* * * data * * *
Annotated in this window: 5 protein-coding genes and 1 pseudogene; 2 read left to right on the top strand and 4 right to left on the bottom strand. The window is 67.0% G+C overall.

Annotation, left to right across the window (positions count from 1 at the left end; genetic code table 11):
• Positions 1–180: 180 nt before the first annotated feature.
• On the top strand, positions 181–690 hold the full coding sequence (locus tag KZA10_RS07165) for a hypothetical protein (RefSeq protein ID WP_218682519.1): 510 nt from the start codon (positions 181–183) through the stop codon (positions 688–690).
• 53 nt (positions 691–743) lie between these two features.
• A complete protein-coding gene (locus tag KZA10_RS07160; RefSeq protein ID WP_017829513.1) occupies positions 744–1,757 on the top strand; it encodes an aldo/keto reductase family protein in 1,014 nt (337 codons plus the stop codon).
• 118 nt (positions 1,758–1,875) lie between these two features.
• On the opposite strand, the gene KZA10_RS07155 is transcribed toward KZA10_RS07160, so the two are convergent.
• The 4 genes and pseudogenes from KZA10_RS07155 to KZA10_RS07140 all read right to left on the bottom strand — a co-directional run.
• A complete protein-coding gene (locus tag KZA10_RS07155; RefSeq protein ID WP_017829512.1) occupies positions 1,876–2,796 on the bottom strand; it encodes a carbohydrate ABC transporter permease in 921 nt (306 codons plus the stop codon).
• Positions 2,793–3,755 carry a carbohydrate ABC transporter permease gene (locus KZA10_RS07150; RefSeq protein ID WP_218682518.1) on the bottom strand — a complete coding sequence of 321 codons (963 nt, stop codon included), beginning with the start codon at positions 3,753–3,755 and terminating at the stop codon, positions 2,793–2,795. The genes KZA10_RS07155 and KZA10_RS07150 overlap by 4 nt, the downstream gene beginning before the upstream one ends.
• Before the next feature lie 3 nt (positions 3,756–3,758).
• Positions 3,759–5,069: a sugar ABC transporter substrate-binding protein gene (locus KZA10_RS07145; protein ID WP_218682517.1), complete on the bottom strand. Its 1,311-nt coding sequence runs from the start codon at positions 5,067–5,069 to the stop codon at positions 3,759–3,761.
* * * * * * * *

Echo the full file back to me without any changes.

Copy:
Annotated in this window: 5 protein-coding genes and 1 pseudogene; 2 read left to right on the top strand and 4 right to left on the bottom strand. The window is 67.0% G+C overall.

Annotation, left to right across the window (positions count from 1 at the left end; genetic code table 11):
• Positions 1–180: 180 nt before the first annotated feature.
• On the top strand, positions 181–690 hold the full coding sequence (locus tag KZA10_RS07165) for a hypothetical protein (RefSeq protein ID WP_218682519.1): 510 nt from the start codon (positions 181–183) through the stop codon (positions 688–690).
• 53 nt (positions 691–743) lie between these two features.
• A complete protein-coding gene (locus tag KZA10_RS07160; RefSeq protein ID WP_017829513.1) occupies positions 744–1,757 on the top strand; it encodes an aldo/keto reductase family protein in 1,014 nt (337 codons plus the stop codon).
• 118 nt (positions 1,758–1,875) lie between these two features.
• On the opposite strand, the gene KZA10_RS07155 is transcribed toward KZA10_RS07160, so the two are convergent.
• The 4 genes and pseudogenes from KZA10_RS07155 to KZA10_RS07140 all read right to left on the bottom strand — a co-directional run.
• A complete protein-coding gene (locus tag KZA10_RS07155; RefSeq protein ID WP_017829512.1) occupies positions 1,876–2,796 on the bottom strand; it encodes a carbohydrate ABC transporter permease in 921 nt (306 codons plus the stop codon).
• Positions 2,793–3,755 carry a carbohydrate ABC transporter permease gene (locus KZA10_RS07150; RefSeq protein ID WP_218682518.1) on the bottom strand — a complete coding sequence of 321 codons (963 nt, stop codon included), beginning with the start codon at positions 3,753–3,755 and terminating at the stop codon, positions 2,793–2,795. The genes KZA10_RS07155 and KZA10_RS07150 overlap by 4 nt, the downstream gene beginning before the upstream one ends.
• Before the next feature lie 3 nt (positions 3,756–3,758).
• Positions 3,759–5,069: a sugar ABC transporter substrate-binding protein gene (locus KZA10_RS07145; protein ID WP_218682517.1), complete on the bottom strand. Its 1,311-nt coding sequence runs from the start codon at positions 5,067–5,069 to the stop codon at positions 3,759–3,761.